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THREE DAYS IN WASHINGTON D.C.
by Karoline Cullen
(for Travel Writers' Tales)

"Stop, this area is closed." He holds up his right hand. "Turn around. Walk away."

We take in his white shirt, dark sunglasses and severe expression. "But we're just going through the park."

"Turn around. Walk away."

"Can't we stand here and watch?"

"No, the area is closed. Turn around. Walk away."

"You're not going to tell us what's going on?"

"No. Turn around. Walk away."

"We can't stand here with you and watch?"

He shakes his head and steps closer, so we obediently turn and leave. He follows to ensure we do not stroll in front of the White House today. We are disappointed but then it is not every day we get shooed away by a member of the Secret Service Police.

Welcome to Washington, D.C. My husband Gary and I are here for three days of museums, monuments and memorials. Many are on the Mall, a two mile long, garden-like, National Park with the Washington Monument in the middle. From there to the West lie the monuments and memorials; to the East, the museums of the Smithsonian Institution and the Capitol Building.

First stop is the National Air and Space Museum. Standing by Apollo 11's Command Module Columbia, we find its small size astounding. Something no larger than an old Volkswagen Beetle carried the first men to walk on the moon and their pilot to lunar orbit and back. John Glen's Mercury capsule, in which he orbited Earth, is even smaller. Hanging from the ceiling above is the Spirit of St. Louis. Down the hall is the original Wright Flyer. In gallery after gallery, there are warplanes, passenger planes, mail planes, rockets, satellites, telescopes, a lunar landing module and an exhausting amount more.

In the early 1800s, British scientist James Smithson left his immense fortune of half a million dollars to the United States. No one knows why he bequeathed such a generous gift to a country he never visited. The money was to be used to found "at Washington, under the name of the Smithsonian Institution, an establishment for the increase and diffusion of knowledge." After years of heated debate in Congress, the Smithsonian was established in 1846.

The Air and Space Museum is one of nineteen in the Smithsonian Institution, the world's largest museum and research complex. Whatever your interest: art, science, history, design, culture, aviation, gardens, sculpture, or animals at the National Zoo; there is a free museum to visit. After the Air and Space Museum, we admire the curving architectural lines of the American Indian Museum and listen to chants echoing in the foyer. We pop into the American History Museum to see the original Star Spangled Banner, Julia Child's kitchen, and Lincoln's hat, which he was wearing when he was assassinated. At the Natural History museum we pass the elephant in the rotunda en route to the dinosaur exhibit and the 52 carat, deep blue, Hope Diamond. We hardly have time to see more. I venture you could spend a year visiting a different exhibit each day and still not see them all.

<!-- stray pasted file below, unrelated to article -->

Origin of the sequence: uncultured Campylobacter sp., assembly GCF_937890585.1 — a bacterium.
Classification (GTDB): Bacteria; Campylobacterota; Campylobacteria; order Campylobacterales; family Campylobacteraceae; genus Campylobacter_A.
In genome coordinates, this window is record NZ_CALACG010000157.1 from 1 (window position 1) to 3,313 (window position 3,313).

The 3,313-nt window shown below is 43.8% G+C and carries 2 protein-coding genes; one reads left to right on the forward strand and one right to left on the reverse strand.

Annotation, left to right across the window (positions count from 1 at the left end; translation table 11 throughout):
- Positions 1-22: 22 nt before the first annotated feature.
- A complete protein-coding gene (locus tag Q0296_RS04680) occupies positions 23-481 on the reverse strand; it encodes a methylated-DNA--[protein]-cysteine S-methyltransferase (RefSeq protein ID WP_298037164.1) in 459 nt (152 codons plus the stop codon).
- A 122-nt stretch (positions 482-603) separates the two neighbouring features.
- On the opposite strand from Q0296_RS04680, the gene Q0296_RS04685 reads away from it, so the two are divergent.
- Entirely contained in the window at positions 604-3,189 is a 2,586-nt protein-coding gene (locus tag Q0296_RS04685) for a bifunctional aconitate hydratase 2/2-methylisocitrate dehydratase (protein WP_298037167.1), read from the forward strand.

The Newseum, an airy, modern building next door to the Canadian Embassy on the Mall, is dedicated to five centuries of the gathering and reporting of news. I am moved almost to tears at several exhibits. We stand by a piece of the World Trade Center from 9/11 and browse the display for the 50th anniversary of JFK's assassination. A staggering number of names fill the Journalists' Memorial Wall and we study the full collection of Pulitzer Prize winning photographs. You know those rarely feature happy events.

We take a break on the outdoor terrace and enjoy a splendid view past fluttering Canadian flags towards the Capitol Building.

At the Lincoln Memorial, I feel dwarfed at the foot of the stern President sitting on his chair. My eyes follow his gaze across the tree lined reflecting pool to the WWII Memorial and the Washington Monument. The vista is much grander than television or photographs can relay.

To the North is the Vietnam Veterans Memorial, a pair of black walls etched with more than 55,000 names. To the South, the statue of Martin Luther King Jr. looks across the Tidal Basin to the Jefferson Memorial.

The memorials are impressive during the day but we enjoy them more lit at night. The play of light and shadow on the facades dramatically accentuates the details. While sitting at Lincoln's feet, we ponder if the area fronting the White House will be closed tomorrow.

IF YOU GO:

On the Web:

The Smithsonian: http://www.si.edu

The National Mall and Memorial Parks: www.nps.gov/nama/planyourvisit/index.htm

National Register of Historic Places: www.nps.gov/nR/travel/wash/index.htm

The Newseum is not part of the Smithsonian but the tickets are good for two days: http://www.newseum.org

Washington DC Tourism: washington.org

Recommended: The Embassy Circle Guest House: www.dcinns.com/embassy.html

PHOTOS: Photography by Cullen Photos

1. Apollo 11 Lunar Command Module Columbia - K. Cullen photo
2. Newseum - K. Cullen photo
3. Canadian Embassy Flags and the Capitol Building - K. Cullen photo
4. The author at the Lincoln Memorial with the reflecting pool, WWII and Washington Monuments in the background - G. Cullen photo
5. Martin Luther King Jr. Memorial - K. Cullen photo
6. WWII Memorial - K. Cullen photo
7. Lincoln at night - K. Cullen photo

Travel Writers' Tales is an independent travel article syndicate that offers professionally written travel articles to newspaper editors and publishers. To check out more, visit www.travelwriterstales.com

 


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